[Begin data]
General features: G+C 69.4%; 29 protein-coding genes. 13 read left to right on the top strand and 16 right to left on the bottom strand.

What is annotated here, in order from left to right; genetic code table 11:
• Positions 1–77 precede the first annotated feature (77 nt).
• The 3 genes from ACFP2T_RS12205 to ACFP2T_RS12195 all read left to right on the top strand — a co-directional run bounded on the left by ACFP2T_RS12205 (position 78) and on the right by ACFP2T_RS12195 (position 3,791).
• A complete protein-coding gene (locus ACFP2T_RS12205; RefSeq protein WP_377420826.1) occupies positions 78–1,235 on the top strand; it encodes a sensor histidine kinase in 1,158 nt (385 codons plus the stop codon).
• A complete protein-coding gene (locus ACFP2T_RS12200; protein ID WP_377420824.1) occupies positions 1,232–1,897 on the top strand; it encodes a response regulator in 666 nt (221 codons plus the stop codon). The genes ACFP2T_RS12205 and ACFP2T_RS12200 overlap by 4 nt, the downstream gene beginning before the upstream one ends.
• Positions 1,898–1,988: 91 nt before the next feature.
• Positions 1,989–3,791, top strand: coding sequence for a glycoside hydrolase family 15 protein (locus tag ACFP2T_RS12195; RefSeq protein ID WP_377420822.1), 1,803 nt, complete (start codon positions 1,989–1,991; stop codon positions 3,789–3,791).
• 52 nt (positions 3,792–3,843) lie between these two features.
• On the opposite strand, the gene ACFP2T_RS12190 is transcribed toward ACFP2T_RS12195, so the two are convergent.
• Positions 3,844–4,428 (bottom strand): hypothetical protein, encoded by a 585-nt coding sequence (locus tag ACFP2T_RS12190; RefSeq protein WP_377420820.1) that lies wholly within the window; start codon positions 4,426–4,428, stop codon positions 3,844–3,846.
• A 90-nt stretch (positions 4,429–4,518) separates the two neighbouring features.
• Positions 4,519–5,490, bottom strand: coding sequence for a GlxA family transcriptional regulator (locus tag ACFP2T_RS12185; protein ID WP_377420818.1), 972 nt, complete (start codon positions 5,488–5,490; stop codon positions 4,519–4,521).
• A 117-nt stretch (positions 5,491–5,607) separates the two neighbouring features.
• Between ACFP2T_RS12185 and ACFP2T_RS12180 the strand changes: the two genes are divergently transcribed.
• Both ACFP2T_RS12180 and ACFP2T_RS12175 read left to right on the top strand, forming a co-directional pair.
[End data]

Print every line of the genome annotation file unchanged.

General features: G+C 69.4%; 29 protein-coding genes. 13 read left to right on the top strand and 16 right to left on the bottom strand.

What is annotated here, in order from left to right; genetic code table 11:
• Positions 1–77 precede the first annotated feature (77 nt).
• The 3 genes from ACFP2T_RS12205 to ACFP2T_RS12195 all read left to right on the top strand — a co-directional run bounded on the left by ACFP2T_RS12205 (position 78) and on the right by ACFP2T_RS12195 (position 3,791).
• A complete protein-coding gene (locus ACFP2T_RS12205; RefSeq protein WP_377420826.1) occupies positions 78–1,235 on the top strand; it encodes a sensor histidine kinase in 1,158 nt (385 codons plus the stop codon).
• A complete protein-coding gene (locus ACFP2T_RS12200; protein ID WP_377420824.1) occupies positions 1,232–1,897 on the top strand; it encodes a response regulator in 666 nt (221 codons plus the stop codon). The genes ACFP2T_RS12205 and ACFP2T_RS12200 overlap by 4 nt, the downstream gene beginning before the upstream one ends.
• Positions 1,898–1,988: 91 nt before the next feature.
• Positions 1,989–3,791, top strand: coding sequence for a glycoside hydrolase family 15 protein (locus tag ACFP2T_RS12195; RefSeq protein ID WP_377420822.1), 1,803 nt, complete (start codon positions 1,989–1,991; stop codon positions 3,789–3,791).
• 52 nt (positions 3,792–3,843) lie between these two features.
• On the opposite strand, the gene ACFP2T_RS12190 is transcribed toward ACFP2T_RS12195, so the two are convergent.
• Positions 3,844–4,428 (bottom strand): hypothetical protein, encoded by a 585-nt coding sequence (locus tag ACFP2T_RS12190; RefSeq protein WP_377420820.1) that lies wholly within the window; start codon positions 4,426–4,428, stop codon positions 3,844–3,846.
• A 90-nt stretch (positions 4,429–4,518) separates the two neighbouring features.
• Positions 4,519–5,490, bottom strand: coding sequence for a GlxA family transcriptional regulator (locus tag ACFP2T_RS12185; protein ID WP_377420818.1), 972 nt, complete (start codon positions 5,488–5,490; stop codon positions 4,519–4,521).
• A 117-nt stretch (positions 5,491–5,607) separates the two neighbouring features.
• Between ACFP2T_RS12185 and ACFP2T_RS12180 the strand changes: the two genes are divergently transcribed.
• Both ACFP2T_RS12180 and ACFP2T_RS12175 read left to right on the top strand, forming a co-directional pair.